The coronavirus disease 2019 (COVID-19) has frustrated many healthcare workers during the early pandemic not just because of its high transmission rate but because of the lack of effective treatments against severe acute respiratory syndrome coronavirus 2 (SARS-CoV-2), the causative agent. At this point in the pandemic, the only treatment options for individuals with severe COVID-19 included supplemental oxygen or invasive mechanical ventilation.
In a recent Protein & Cell study, researchers from the University of Hong Kong identify a potentially effective compound against COVID-19.
Study: Targeting papain-like protease for broad-spectrum coronavirus inhibition. Image Credit: Treecha / Shutterstock.com
Selection of potential PLpro inhibitors
A fluorescence-based high-throughput screen targeting the SARS-CoV-2 proteolytic polyprotein papain-like protease (PLpro) cleavage activity was used to identify potential PLpro inhibitors. DTT was incorporated into all assays to promote the discovery of noncovalent inhibitors.
The initial screen consisted of 50,080 drug-like compounds in 384-well plates. With a cut-off level of 40% inhibitory activity towards PLpro, 54 primary hits were discovered.
A series of confirmatory and secondary assays were then used to exclude potential sources of interference, such as 7-Amino-4-methylcoumarin (AMC) fluorescence, followed by dose-dependent validation experiments against PLpro from both SARS-CoV-2 and its close relative Middle Eastern Respiratory Syndrome Coronavirus (MERS-CoV).
Three compounds against SARS-CoV-2 were of particular interest, all of which were included in the same class of 5-oxo-1-thioxo-4,5-dihydro[1,3]thiazolo[3,4-a]quinazoline-3-carboxamides. These were named FO213, FO326, and FO393 and exhibited inhibitory concentrations of 50% (IC50s) of 7.4, 8.2, and 15.8, umol/L respectively, and inhibited MERS-ProPL with IC50 between 10 and 20umol/L. Another compound, GRL0617, was effective against SARS-ProPL but was found to be ineffective against the MERS-CoV-2 variant.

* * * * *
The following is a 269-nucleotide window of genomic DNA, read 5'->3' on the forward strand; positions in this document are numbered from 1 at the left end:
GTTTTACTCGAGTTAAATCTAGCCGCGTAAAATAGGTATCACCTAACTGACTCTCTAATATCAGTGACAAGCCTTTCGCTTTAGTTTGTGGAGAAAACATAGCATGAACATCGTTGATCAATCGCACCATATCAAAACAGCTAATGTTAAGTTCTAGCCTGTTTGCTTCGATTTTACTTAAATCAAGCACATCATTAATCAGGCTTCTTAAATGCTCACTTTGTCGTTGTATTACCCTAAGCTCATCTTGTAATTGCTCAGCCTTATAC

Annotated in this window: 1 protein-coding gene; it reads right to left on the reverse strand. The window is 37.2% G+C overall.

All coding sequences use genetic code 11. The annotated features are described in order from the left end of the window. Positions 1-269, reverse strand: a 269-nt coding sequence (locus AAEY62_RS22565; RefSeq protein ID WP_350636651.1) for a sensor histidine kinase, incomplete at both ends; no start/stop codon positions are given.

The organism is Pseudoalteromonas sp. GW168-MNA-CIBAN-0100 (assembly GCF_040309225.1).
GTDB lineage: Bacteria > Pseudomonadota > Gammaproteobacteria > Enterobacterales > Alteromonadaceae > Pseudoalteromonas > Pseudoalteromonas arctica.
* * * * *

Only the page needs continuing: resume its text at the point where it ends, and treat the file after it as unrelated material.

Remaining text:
Interaction between F0213 and SARS2-PLpro or MERS-PLpro. (A) Docking F0213 to SARS2-PLpro. Left, molecular surface of SARS2-PLpro (colored cyan) with GRL0617 (colored gold, PDB: 7JRN) and F0213 (colored magenta, docking model) shown in stick model. The substrate-binding cleft and the BL2 loop near active site is indicated. Middle, ribbon model of SARS2-PLpro with bound mouse ISG15 (colored yellow, PDB: 6YVA). The C-terminus of mISG15 is shown with the stick model. The predicted binding mode of F0213 (magenta) is shown with stick model. Right, detailed interaction between F0213 and SARS2-PLpro; residues were predicted to interact with the inhibitor are shown with the stick models (blue). (B) In vitro inhibition of WT and mutant SARS2-PLpro by F0213. Fixed concentration of PLpro (0.1 µmol/L) and 5 µmol/L of RLRGG-AMC substrate were incubated with serial-diluted F0213. Two-way ANOVA when compared with the WT % inhibition of in each F0213 concentration. (C) Isothermal titration calorimetry (ITC) experiments for the binding between SARS2-PLpro and inhibitors as indicated. Disassociation constant KD is indicated; N.D. stands for non-detectable. (D) Docking F0213 to MERS- PLpro. Left, ribbon model of MERS-PLpro (colored light blue) bound by human ISG15 (colored yellow, PDB: 6BI8) is overlaid with the predicted binding mode of F0213 (colored magenta). The BL2 loop is indicated. Right, detailed interaction between F0213 and MERS-CoV PLpro; residues that were predicted to interact with the inhibitor are shown with the stick models and colored blue. (E) In vitro inhibition of WT and mutant MERS-PLpro by F0213. Two-way ANOVA when compared with the WT % inhibition of in each F0213 concentration. (F) ITC experiments for the binding between MERS-PLpro (WT or mutant) and inhibitors as indicated. Disassociation constant KD is indicated; N.D. stands for non-detectable. (G) Recombinant virus carrying the E271A substitution in MERS-CoV NSP3 confers resistance to F0213. VeroE6 cells were infected with wild-type or mutant MERS-CoV generated by reverse genetics. Antiviral activities were determined by plaque assay detecting the live virus particle in the supernatant. Results are shown as the ratio between F0123-treated and vehicle-treated groups that were infected by the same virus. Two-way ANOVA. For all statistical analysis, ****P < 0.0001, ***P < 0.001, **P < 0.01,*P < 0.05
Efficacy of PLpro inhibitors against SARS-CoV-2 and MERS